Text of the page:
Quality of Service (QoS) on a switch can be a confusing subject, especially if you’re used to dealing with things like low-latency queuing on Cisco routers. It doesn’t help that a lot of the documentation for QoS on switches isn’t great (from any vendor), so I’m going to try my best to explain it here in a way that’s easy to understand.
QoS on an Arista (and many other) switches is different than it is on a router because, aside from the obvious fact that switches aren’t routers, they operate primarily at layer-2. When dealing with routers, we usually work with either IP precedence or Differentiated Services Code Point (DSCP) fields, both of which reside in the layer-3 headers of packets. Switches operate primarily at layer-2, and while typical Ethernet packets don’t include a field for QoS, packets encoded with 802.1Q do. When an Ethernet frame includes the 802.1Q tag, we usually think of it as being VLAN tagged for use in a trunk, but these tags have other uses as well.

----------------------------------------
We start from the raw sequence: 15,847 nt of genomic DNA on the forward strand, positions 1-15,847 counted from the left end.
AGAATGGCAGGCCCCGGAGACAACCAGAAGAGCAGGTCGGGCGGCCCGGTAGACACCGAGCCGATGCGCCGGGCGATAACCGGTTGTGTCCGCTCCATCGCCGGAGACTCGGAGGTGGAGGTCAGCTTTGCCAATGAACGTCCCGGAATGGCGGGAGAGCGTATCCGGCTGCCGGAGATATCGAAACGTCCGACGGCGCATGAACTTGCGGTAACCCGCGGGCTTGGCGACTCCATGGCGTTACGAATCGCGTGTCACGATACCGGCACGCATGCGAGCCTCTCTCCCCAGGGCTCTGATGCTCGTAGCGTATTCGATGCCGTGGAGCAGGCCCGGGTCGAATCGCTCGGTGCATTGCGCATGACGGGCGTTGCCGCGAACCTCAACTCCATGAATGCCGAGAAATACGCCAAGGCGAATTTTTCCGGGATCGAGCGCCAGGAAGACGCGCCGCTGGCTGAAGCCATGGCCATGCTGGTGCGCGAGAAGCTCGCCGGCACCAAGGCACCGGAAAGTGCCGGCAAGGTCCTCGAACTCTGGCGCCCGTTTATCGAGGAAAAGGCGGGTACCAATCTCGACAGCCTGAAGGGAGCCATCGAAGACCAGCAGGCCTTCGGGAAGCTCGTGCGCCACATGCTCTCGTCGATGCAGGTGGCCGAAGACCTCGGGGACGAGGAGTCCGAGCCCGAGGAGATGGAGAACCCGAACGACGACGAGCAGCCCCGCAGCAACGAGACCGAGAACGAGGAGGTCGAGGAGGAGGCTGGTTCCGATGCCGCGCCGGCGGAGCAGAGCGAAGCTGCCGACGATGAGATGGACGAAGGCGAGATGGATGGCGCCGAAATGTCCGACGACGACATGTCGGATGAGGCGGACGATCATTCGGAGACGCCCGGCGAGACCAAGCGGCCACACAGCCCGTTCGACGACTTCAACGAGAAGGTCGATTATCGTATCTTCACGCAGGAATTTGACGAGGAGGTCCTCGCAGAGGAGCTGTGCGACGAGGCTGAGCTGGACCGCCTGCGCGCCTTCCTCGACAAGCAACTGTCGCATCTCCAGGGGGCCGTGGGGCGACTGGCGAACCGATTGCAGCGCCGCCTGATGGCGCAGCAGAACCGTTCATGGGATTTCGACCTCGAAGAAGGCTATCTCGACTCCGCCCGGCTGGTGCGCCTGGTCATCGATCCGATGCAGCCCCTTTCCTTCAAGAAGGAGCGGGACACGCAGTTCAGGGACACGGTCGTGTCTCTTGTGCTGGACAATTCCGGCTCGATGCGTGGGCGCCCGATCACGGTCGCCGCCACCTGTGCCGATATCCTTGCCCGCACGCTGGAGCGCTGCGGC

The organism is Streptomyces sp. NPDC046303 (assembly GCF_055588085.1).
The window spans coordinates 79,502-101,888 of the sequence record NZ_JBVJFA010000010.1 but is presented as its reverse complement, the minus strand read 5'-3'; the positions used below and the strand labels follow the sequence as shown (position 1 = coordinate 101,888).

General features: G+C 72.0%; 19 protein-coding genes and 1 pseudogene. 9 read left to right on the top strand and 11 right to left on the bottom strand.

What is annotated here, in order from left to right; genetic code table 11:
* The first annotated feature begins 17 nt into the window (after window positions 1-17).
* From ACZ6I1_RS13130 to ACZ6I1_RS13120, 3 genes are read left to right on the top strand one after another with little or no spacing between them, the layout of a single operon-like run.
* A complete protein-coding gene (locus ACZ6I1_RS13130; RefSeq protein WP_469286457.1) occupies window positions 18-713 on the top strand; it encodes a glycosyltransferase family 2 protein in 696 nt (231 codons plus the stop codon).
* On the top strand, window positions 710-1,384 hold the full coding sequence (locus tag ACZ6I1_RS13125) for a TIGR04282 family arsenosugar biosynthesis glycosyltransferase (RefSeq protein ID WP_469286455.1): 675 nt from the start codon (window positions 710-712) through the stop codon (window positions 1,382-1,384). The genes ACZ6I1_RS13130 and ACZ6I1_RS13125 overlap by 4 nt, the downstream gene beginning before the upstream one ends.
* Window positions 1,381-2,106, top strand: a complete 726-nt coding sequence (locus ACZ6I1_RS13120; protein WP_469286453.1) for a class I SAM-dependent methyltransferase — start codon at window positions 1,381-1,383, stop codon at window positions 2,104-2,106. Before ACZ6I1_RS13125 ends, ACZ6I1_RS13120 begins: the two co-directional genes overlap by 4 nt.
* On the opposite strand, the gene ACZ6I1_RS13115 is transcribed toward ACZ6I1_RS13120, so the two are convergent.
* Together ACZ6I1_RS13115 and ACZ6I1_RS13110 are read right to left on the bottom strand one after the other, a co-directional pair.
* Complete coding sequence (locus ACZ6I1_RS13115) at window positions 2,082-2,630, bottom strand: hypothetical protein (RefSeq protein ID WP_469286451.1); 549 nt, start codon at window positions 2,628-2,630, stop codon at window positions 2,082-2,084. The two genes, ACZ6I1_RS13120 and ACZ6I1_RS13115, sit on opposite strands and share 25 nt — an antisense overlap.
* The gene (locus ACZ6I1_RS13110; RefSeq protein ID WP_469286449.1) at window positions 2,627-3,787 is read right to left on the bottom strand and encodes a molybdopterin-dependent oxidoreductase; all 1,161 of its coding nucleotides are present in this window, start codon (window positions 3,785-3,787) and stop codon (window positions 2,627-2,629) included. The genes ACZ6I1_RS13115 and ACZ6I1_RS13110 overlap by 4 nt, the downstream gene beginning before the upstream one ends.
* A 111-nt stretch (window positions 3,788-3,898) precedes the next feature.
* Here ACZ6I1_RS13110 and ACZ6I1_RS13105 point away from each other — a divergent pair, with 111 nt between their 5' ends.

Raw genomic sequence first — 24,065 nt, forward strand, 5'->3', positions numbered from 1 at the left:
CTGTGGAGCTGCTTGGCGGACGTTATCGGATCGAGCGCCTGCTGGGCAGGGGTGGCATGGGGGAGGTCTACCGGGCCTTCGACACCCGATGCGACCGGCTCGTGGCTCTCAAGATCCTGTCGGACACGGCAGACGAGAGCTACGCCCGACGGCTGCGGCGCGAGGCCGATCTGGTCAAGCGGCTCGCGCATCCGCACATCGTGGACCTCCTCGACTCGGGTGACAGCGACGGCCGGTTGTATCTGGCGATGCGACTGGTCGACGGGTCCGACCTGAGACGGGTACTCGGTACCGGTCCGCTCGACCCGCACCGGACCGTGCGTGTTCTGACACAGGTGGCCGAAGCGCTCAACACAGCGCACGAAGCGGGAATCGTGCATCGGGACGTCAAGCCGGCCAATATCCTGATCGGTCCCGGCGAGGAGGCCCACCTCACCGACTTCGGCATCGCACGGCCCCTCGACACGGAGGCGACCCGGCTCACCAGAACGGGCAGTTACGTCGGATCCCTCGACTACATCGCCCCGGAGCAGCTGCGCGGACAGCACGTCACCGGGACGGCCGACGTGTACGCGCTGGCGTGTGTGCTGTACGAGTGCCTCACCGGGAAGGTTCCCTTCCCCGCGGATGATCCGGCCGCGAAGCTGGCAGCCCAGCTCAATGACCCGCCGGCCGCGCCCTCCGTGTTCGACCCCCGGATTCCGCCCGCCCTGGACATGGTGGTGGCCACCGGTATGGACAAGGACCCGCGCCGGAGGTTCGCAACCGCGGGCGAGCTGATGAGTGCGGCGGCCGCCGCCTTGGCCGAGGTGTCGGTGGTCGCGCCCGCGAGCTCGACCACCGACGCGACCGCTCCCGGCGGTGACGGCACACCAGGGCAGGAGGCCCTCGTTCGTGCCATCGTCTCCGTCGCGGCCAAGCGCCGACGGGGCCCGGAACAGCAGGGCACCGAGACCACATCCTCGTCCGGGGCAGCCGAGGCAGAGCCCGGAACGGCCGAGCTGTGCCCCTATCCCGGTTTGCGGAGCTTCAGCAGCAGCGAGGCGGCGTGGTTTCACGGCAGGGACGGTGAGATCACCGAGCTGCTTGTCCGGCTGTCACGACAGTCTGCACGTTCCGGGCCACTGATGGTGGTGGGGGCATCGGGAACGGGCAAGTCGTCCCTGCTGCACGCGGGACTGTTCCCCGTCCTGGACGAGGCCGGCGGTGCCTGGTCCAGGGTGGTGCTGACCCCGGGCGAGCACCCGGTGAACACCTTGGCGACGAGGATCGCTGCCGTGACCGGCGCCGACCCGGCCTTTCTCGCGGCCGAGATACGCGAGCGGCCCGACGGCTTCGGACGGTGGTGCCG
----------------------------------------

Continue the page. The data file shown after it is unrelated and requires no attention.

The 802.1Q tag is not just a VLAN tag. While I’m not usually a fan of digging into packet formats, it’s important to understand the method used for tagging CoS into non-VLAN-tagged frames. The entire 802.1Q tag is four bytes in length, and includes the following four fields:
This 16-bit field contains the value 0v 0x8100 to identify the frame as 802.1Q.
A three-bit field used for frame priority. This field contains the values used ...